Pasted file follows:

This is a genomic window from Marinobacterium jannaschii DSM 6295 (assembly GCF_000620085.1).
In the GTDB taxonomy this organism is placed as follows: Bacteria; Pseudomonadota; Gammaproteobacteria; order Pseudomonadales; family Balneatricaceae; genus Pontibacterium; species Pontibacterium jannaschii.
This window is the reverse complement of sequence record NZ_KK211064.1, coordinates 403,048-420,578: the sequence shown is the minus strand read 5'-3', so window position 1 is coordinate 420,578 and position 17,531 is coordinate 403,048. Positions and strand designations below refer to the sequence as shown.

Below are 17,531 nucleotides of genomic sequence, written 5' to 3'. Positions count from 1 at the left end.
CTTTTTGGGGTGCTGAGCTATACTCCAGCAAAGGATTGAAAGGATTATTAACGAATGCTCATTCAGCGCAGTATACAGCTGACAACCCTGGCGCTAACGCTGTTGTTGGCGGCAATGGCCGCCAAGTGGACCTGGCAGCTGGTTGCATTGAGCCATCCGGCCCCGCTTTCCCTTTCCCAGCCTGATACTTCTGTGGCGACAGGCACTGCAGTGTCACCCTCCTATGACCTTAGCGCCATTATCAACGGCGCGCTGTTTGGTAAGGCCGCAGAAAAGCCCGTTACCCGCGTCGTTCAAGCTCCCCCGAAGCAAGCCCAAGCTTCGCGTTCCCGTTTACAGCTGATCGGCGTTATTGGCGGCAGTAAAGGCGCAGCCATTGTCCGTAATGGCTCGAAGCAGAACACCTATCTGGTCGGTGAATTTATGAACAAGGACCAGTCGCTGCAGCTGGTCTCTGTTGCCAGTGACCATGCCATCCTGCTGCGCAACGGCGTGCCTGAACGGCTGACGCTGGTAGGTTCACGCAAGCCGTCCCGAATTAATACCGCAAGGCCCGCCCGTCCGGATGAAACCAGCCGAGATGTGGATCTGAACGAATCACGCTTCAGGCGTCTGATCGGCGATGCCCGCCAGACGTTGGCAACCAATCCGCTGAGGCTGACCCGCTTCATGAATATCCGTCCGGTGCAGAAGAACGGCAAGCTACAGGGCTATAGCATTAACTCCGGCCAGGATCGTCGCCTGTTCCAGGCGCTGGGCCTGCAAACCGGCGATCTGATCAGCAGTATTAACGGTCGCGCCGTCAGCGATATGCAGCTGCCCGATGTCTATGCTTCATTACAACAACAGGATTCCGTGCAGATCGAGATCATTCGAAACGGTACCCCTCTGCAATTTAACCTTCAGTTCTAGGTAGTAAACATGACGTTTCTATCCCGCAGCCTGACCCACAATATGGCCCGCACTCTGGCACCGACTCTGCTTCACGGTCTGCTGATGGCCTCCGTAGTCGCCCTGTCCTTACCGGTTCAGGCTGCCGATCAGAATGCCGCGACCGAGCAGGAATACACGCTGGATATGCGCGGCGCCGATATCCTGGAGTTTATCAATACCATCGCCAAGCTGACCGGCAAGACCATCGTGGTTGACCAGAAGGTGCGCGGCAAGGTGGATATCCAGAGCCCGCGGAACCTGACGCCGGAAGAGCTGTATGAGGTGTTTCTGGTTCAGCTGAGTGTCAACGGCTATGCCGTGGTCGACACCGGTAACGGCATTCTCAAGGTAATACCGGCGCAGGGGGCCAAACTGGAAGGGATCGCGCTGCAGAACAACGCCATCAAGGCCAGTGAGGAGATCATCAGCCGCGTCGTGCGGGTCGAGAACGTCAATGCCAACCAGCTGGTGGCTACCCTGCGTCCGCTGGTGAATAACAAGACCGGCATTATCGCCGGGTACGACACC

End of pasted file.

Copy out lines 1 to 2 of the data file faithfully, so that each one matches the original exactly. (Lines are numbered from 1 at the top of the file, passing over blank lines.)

This is a genomic window from Marinobacterium jannaschii DSM 6295 (assembly GCF_000620085.1).
In the GTDB taxonomy this organism is placed as follows: Bacteria; Pseudomonadota; Gammaproteobacteria; order Pseudomonadales; family Balneatricaceae; genus Pontibacterium; species Pontibacterium jannaschii.